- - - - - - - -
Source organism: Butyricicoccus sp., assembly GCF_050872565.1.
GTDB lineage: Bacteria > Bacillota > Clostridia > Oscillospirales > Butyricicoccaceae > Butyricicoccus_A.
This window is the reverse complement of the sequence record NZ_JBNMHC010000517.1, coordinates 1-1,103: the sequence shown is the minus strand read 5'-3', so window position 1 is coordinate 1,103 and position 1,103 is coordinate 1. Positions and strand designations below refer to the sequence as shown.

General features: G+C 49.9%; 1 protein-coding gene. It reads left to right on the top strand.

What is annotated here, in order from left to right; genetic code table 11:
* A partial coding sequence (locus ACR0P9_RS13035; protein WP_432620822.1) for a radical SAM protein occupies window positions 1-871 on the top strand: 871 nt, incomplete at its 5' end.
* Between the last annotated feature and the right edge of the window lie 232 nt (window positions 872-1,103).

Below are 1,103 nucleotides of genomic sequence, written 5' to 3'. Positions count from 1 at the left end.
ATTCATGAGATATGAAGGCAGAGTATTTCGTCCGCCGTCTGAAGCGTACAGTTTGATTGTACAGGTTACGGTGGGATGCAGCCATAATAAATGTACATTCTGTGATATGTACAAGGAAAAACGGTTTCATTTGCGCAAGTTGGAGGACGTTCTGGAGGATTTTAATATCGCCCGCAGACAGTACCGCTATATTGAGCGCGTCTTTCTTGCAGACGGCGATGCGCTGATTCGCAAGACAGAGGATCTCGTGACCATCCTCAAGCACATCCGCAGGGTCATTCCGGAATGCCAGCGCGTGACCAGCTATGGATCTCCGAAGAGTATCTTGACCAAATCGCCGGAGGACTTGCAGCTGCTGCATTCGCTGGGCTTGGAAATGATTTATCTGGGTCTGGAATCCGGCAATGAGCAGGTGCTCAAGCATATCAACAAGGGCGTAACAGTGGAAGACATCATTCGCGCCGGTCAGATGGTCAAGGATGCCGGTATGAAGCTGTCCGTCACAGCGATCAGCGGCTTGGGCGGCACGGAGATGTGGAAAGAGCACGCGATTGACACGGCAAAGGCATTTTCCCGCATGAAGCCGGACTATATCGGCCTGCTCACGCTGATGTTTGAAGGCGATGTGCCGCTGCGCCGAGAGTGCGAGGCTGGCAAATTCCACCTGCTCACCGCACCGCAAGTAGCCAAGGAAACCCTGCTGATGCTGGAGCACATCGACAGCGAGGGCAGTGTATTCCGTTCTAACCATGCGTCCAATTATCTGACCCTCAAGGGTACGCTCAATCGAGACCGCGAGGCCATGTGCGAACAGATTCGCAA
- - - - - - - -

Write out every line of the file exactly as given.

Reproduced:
Source organism: Butyricicoccus sp., assembly GCF_050872565.1.
GTDB lineage: Bacteria > Bacillota > Clostridia > Oscillospirales > Butyricicoccaceae > Butyricicoccus_A.
This window is the reverse complement of the sequence record NZ_JBNMHC010000517.1, coordinates 1-1,103: the sequence shown is the minus strand read 5'-3', so window position 1 is coordinate 1,103 and position 1,103 is coordinate 1. Positions and strand designations below refer to the sequence as shown.

General features: G+C 49.9%; 1 protein-coding gene. It reads left to right on the top strand.

What is annotated here, in order from left to right; genetic code table 11:
* A partial coding sequence (locus ACR0P9_RS13035; protein WP_432620822.1) for a radical SAM protein occupies window positions 1-871 on the top strand: 871 nt, incomplete at its 5' end.
* Between the last annotated feature and the right edge of the window lie 232 nt (window positions 872-1,103).

Below are 1,103 nucleotides of genomic sequence, written 5' to 3'. Positions count from 1 at the left end.
ATTCATGAGATATGAAGGCAGAGTATTTCGTCCGCCGTCTGAAGCGTACAGTTTGATTGTACAGGTTACGGTGGGATGCAGCCATAATAAATGTACATTCTGTGATATGTACAAGGAAAAACGGTTTCATTTGCGCAAGTTGGAGGACGTTCTGGAGGATTTTAATATCGCCCGCAGACAGTACCGCTATATTGAGCGCGTCTTTCTTGCAGACGGCGATGCGCTGATTCGCAAGACAGAGGATCTCGTGACCATCCTCAAGCACATCCGCAGGGTCATTCCGGAATGCCAGCGCGTGACCAGCTATGGATCTCCGAAGAGTATCTTGACCAAATCGCCGGAGGACTTGCAGCTGCTGCATTCGCTGGGCTTGGAAATGATTTATCTGGGTCTGGAATCCGGCAATGAGCAGGTGCTCAAGCATATCAACAAGGGCGTAACAGTGGAAGACATCATTCGCGCCGGTCAGATGGTCAAGGATGCCGGTATGAAGCTGTCCGTCACAGCGATCAGCGGCTTGGGCGGCACGGAGATGTGGAAAGAGCACGCGATTGACACGGCAAAGGCATTTTCCCGCATGAAGCCGGACTATATCGGCCTGCTCACGCTGATGTTTGAAGGCGATGTGCCGCTGCGCCGAGAGTGCGAGGCTGGCAAATTCCACCTGCTCACCGCACCGCAAGTAGCCAAGGAAACCCTGCTGATGCTGGAGCACATCGACAGCGAGGGCAGTGTATTCCGTTCTAACCATGCGTCCAATTATCTGACCCTCAAGGGTACGCTCAATCGAGACCGCGAGGCCATGTGCGAACAGATTCGCAA